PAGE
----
The risk of acorns this autumn

by Alice Miller BVSC DBR MRCVS.
Friars Moor Livestock Health.

Like other farm vets and farmers, I often find myself thinking about the weather. Many people may think we all just like a good moan about when it is too hot, too cold, too wet or too dry, and perhaps they are right! However, there is also method to this. While we have no control over what it throws at us, we can at least monitor it and make predictions as to how weather changes may affect the land and animals we work with.

There is currently an abundance of acorns on our oak trees, and it is important to be aware of this especially after stormy and windy weather. Acorns are a real risk to ruminant animals. Ruminants include cows, sheep, goats and deer. They are herbivorous animals which have four stomach compartments, the rumen, reticulum, omasum and abomasum. Food such as grass and hay pass through each chamber to get digested.
It seems acorns are very palatable to ruminant animals and once they get a taste for them, they often consume large quantities. Acorns contain tannins, and when digested in the rumen produce acids that are highly toxic. These acids can cause ulcers in the gut which leads to colic and diarrhoea, but they also cause damage to the kidneys. The functioning kidneys remove other toxins from the blood into the urine, but with acorn poisoning this function is impeded, which leads to further toxin build up, blood poisoning and eventual death.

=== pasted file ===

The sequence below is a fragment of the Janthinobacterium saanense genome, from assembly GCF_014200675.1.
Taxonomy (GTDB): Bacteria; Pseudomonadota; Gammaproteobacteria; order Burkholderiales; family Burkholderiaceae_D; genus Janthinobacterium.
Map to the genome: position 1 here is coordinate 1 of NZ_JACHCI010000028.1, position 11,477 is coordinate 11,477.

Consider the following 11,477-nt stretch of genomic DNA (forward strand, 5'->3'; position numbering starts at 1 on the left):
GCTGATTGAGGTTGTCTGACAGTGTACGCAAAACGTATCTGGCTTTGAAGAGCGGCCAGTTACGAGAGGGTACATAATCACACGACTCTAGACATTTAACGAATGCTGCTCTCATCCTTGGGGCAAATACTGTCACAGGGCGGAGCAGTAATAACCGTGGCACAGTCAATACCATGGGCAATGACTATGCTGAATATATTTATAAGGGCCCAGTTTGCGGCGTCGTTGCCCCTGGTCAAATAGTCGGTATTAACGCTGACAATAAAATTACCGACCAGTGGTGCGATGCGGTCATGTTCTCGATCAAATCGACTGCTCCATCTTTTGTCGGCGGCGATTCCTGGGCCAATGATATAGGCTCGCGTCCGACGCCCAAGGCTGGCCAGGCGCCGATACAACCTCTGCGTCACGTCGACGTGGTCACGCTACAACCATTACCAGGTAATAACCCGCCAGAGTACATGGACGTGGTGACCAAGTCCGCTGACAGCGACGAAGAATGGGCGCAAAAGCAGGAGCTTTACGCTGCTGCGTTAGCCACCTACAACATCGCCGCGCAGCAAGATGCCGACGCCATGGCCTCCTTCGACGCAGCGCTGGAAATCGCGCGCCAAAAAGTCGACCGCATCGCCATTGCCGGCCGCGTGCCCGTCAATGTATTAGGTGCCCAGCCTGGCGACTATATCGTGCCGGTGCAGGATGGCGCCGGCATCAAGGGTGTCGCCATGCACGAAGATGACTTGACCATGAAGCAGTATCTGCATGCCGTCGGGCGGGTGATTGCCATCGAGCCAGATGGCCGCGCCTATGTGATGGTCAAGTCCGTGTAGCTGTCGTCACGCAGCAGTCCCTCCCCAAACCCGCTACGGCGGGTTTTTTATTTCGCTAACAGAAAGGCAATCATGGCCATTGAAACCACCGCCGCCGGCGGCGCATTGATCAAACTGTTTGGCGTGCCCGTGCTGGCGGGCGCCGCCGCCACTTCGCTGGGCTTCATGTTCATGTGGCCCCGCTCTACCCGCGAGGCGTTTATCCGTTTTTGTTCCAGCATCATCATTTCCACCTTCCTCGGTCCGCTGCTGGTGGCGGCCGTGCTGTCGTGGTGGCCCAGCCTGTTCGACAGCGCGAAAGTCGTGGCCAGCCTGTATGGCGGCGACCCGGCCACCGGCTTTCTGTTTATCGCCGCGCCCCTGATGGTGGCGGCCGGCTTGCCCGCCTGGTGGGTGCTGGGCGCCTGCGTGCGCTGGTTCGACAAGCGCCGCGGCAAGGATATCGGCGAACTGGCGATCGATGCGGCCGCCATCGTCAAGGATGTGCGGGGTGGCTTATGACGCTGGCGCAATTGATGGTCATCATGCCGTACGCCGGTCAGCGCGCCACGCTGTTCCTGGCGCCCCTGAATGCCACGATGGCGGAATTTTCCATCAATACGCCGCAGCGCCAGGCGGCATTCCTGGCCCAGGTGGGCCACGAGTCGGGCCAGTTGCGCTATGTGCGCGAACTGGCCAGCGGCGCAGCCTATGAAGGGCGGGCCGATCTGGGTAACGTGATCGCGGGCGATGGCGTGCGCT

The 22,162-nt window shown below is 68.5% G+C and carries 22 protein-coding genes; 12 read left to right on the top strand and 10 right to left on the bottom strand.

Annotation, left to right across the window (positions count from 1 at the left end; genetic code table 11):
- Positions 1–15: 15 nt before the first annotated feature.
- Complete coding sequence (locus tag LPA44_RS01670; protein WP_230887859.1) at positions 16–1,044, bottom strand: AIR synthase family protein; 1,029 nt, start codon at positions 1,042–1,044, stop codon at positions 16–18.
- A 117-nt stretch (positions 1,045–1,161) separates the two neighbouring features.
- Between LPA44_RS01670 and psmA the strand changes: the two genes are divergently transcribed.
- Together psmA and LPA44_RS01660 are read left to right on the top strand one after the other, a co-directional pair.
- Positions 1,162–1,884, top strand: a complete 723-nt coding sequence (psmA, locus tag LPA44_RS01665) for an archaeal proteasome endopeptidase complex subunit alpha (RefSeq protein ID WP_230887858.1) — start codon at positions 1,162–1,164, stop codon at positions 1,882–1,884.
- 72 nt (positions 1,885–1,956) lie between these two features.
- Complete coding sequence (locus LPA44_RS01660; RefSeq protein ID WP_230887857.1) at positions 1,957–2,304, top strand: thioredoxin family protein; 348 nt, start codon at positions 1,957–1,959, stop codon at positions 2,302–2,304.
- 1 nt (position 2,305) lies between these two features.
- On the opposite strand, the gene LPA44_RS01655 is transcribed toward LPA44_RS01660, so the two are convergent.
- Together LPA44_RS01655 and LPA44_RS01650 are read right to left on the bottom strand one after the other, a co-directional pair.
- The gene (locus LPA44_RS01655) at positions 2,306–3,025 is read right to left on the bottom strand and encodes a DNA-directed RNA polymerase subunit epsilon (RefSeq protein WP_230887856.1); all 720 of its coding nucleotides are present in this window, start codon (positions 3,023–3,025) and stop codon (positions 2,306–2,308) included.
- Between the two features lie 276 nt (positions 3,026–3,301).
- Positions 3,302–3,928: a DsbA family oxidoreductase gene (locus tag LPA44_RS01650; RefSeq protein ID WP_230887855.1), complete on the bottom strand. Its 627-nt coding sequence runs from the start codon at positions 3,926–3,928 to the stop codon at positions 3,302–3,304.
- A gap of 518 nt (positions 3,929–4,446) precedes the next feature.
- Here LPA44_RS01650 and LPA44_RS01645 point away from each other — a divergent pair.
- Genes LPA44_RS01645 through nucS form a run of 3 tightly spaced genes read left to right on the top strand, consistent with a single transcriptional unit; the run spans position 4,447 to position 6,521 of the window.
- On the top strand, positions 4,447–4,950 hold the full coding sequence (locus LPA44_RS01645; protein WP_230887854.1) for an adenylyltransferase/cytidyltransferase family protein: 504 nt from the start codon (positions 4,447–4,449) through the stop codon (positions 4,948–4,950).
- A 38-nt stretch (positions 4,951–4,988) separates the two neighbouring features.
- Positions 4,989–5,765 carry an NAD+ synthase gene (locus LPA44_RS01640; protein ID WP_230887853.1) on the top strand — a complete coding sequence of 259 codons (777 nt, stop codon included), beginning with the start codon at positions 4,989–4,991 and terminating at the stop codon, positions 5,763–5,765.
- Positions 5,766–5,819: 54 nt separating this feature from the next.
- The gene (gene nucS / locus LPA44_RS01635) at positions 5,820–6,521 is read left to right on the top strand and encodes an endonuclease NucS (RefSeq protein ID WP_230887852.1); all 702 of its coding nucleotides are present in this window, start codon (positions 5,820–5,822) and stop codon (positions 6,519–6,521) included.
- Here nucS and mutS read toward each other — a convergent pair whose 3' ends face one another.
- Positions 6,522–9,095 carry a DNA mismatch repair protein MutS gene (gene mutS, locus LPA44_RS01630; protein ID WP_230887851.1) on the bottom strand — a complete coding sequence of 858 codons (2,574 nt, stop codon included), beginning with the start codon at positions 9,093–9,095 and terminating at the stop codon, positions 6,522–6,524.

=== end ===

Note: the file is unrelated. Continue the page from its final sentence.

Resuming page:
If you keep ruminant animals, it is best to graze them away from oak trees at this time of year, certainly when grass levels are low, as they may be tempted to find these alternative food sources. Look out for signs of colic, diarrhoea, depression, dehydration and sudden weight loss. If acorn poisoning is suspected, remove the animals from the source, offer fresh water and hay, and call your vet immediately.

Unfortunately, there is no specific antidote, but we can offer support treatment, to rehydrate the animal, and support the kidney and gut function. We can administer activated charcoal which helps line the gut and absorb toxins. We can also give intravenous fluids to support the kidney function and effectively attempt to ‘flush’ out the toxins. We can also administer pain relief and gut relaxants to relieve the colic. However, time is of the essence and treatment is only likely to be successful when cases are identified early. Unfortunately, even then it can often be too late, so prevention is better, and I would urge everyone who has animals grazing near oak trees to remain vigilant.

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